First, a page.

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Review of Stevens Pass Downhill Course

    I love to mountain bike. I’ve done it competitively for a few years, through racing, but that has always been cross country. I’d never experienced any form of mountain biking other than cross country, other than a few hours at a couple of BMX parks and skate parks. So, up until I experienced the downhill park, I had to pedal or walk up any hill I wanted to ride down.

    I’m not afraid of anything, and I’m great at technical descents, making descents my strong point by far. Unlike many mountain bikers, I only own one bike, but also unlike most mountain bikers, it is a full suspension, being better for jumping and rougher terrain, allowing you to maintain control by absorbing shock. My bike is pretty heavy, but also as durable as a Nokia 3310. It has high gearing, and bad ratios to climb with. All of this means that my bike is like me, optimized for going downhill. Quickly.

    That's why I decided to try a mountain bike downhill park. I was new to the experience, and the nearest one to me to my knowledge was up at Stevens pass, so I decided that would be a good place to start. After driving for about two hours, I arrived in the parking lot. I walked my bike to the lodge where the tickets were being sold. I paid just under fifty dollars for my lift ticket, bought some chain oil, and was ready to take my first run. The entire area is accessible by one lift, a high speed quad with two separate modules. The first is the bike carrier, which is swapped out from the chairs that are there during ski season. It can carry three bikes with the front wheel sitting in a deep slot which holds the bike upright, and the back wheel sitting on a long piece of metal designed to hold the weight of the back of the bike. The second one is just a basic bench seat with an optional safety bar that you can pull down in front of you. The safety bar was also equipped with foot rests, which is not necessary when you don't have the weight of skis and ski boots pulling down on your legs, but nice to have, even for a three minute ride. You load your own bike at the bottom and get on the following chair. At the top, two people unload the bikes and wait for you to get off. You take your bike and ride down the ramp to a gravel area where you can hang out before the trails start.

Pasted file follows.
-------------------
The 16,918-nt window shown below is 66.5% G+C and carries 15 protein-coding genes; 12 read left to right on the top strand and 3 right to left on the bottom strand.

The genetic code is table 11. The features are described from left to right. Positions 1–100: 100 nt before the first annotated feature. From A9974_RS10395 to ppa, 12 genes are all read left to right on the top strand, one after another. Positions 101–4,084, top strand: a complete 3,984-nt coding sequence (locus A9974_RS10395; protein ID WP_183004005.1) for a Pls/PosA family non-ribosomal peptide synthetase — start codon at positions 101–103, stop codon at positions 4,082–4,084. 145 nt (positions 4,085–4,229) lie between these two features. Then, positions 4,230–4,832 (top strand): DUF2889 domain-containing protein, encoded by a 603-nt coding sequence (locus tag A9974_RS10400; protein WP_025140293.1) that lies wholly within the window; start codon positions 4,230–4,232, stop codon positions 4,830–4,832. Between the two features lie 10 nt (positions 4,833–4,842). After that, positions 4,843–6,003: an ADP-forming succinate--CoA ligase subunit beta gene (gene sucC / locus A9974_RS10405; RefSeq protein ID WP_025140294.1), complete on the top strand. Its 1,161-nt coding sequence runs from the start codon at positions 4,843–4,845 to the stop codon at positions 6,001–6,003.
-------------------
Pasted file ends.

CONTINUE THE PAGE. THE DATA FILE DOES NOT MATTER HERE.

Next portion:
`From there you can choose from 3 options: Two expert runs (black diamonds), and a beginner (green circle). The initial runs split off into different runs further down the mountain, with the blacks splitting into more blacks, double blacks and a blue, and the green splitting into more greens, blues and a black. The runs are labeled well and list the necessary skills (jumping and/or technical descent). They have great variety, with everything from sweeping turns to rocky descents to jumps that scared the pants off me, but no matter your skill level, there is definitely something for everyone. My only complaint about the trails is that some of them are rough, with potholes and braking grooves that you have to plan around. Some of trails made me wish for thicker gloves.

    The lift and trails were satisfactory, and both the employees and fellow riders were super friendly. I got not one but two flat tires in the 5 or so hours I was there (both of my own doing). But the first one was just about as easy as a flat tire can be. I was right at the top when I did a hop off a rock, heard a crunch and a hiss and knew my tire went flat. I talked to the two unloaders, and they loaded my bike off the chairlift and I rode the lift down. I got to the bottom, took my bike to the shop, and they changed it in about five minutes for about twenty dollars, and I was back in action. It was a little expensive for a new tube and installation, but that's to be expected from maintenance at a bike park. The second one was a little more difficult. I was halfway down the mountain, and stopped to pump up my tire. I didn’t puncture the tube, but I think it was just at the end of its lifespan with the valve connection going bad. Definitely not the fault of the park. I walked down a little ways, and took one of the roads down that go through the park, where you aren't in danger of being hit from behind. This was my last run, so I didn’t bother getting it changed.

    It really feels like the entire park is well thought out. I didn't spend much time at the bottom, but they have tables to eat at, a shop to buy basic bike supplies (chain oil, multi-tools, tubes, CO2 cartridges, etc.), mechanics, bike rentals, and even a rental for pads and full face helmets. The top had a water cooler, map tables and porta potties. I even had good cell coverage with at least four bars of LTE whenever I checked. My overall opinion is extremely positive. Even though Stevens is mainly a ski area, it feels like a park built by mountain bikers for mountain bikers, and I’ll definitely be returning when it re-opens after ski season.